As a mortgage journalist in 2013, I was deeply sceptical of the guarantee scheme. 

If you just read the headlines about Help to Buy, you could be under the impression that Theresa May has just axed an important scheme for first-time buyers. If you're on the left, you might conclude that she is on a mission to make life worse for ordinary working people. If you just enjoy blue-on-blue action, it's a swipe at the Chancellor she sacked, George Osborne.

Except it's none of those things. Help to Buy mortgage guarantee scheme is a policy that actually worked pretty well - despite the concerns of financial journalists including me - and has served its purpose.

When Osborne first announced Help to Buy in 2013, it was controversial. Mortgage journalists, such as I was at the time, were still mopping up news from the financial crisis. We were still writing up reports about the toxic loan books that had brought the banks crashing down. The idea of the Government promising to bail out mortgage borrowers seemed the height of recklessness.

But the Government always intended Help to Buy mortgage guarantee to act as a stimulus, not a long-term solution. From the beginning, it had an end date - 31 December 2016. The idea was to encourage big banks to start lending again.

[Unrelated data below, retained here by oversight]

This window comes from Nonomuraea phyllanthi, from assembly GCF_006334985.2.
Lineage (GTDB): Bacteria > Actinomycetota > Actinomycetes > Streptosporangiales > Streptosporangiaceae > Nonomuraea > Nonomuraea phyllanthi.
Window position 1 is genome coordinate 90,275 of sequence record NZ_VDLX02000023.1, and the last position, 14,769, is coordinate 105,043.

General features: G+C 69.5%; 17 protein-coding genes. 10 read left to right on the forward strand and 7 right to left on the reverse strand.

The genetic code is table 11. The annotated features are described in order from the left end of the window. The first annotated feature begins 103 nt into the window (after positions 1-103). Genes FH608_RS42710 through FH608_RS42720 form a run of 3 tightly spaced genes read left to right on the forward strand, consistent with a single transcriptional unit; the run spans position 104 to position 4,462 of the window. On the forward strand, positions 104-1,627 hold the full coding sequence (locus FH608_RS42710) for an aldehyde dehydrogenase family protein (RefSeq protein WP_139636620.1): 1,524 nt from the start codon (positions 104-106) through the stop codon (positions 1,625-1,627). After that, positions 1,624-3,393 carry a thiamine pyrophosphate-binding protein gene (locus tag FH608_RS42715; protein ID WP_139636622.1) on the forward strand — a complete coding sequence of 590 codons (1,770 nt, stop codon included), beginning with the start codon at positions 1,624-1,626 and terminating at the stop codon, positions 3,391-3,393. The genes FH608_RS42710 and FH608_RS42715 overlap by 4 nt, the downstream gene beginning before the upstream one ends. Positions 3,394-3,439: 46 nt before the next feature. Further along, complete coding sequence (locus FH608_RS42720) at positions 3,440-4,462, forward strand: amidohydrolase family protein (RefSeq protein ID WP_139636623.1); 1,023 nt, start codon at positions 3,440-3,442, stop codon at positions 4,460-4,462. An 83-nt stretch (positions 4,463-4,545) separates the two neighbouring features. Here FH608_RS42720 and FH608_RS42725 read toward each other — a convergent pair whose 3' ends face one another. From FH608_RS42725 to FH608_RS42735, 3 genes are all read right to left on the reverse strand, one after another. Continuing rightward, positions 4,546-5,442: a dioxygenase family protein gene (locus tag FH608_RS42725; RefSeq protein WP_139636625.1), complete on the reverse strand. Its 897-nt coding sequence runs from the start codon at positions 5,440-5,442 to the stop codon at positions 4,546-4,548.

So far, the record of Help to Buy has been pretty good. A first-time buyer in 2013 with a 5 per cent deposit had 56 mortgage products to choose from - not much when you consider some of those products would have been ridiculously expensive or would come with many strings attached. By 2016, according to Moneyfacts, first-time buyers had 271 products to choose from, nearly a five-fold increase

Over the same period, financial regulators have introduced much tougher mortgage affordability rules. First-time buyers can be expected to be interrogated about their income, their little luxuries and how they would cope if interest rates rose (contrary to our expectations in 2013, the Bank of England base rate has actually fallen). 

A criticism that still rings true, however, is that the mortgage guarantee scheme only helps boost demand for properties, while doing nothing about the lack of housing supply. Unlike its sister scheme, the Help to Buy equity loan scheme, there is no incentive for property companies to build more homes. According to FullFact, there were just 112,000 homes being built in England and Wales in 2010. By 2015, that had increased, but only to a mere 149,000.

This lack of supply helps to prop up house prices - one of the factors making it so difficult to get on the housing ladder in the first place. In July, the average house price in England was £233,000. This means a first-time buyer with a 5 per cent deposit of £11,650 would still need to be earning nearly £50,000 to meet most mortgage affordability criteria. In other words, the Help to Buy mortgage guarantee is targeted squarely at the middle class.

The Government plans to maintain the Help to Buy equity loan scheme, which is restricted to new builds, and the Help to Buy ISA, which rewards savers at a time of low interest rates. As for Help to Buy mortgage guarantee, the scheme may be dead, but so long as high street banks are offering 95 per cent mortgages, its effects are still with us.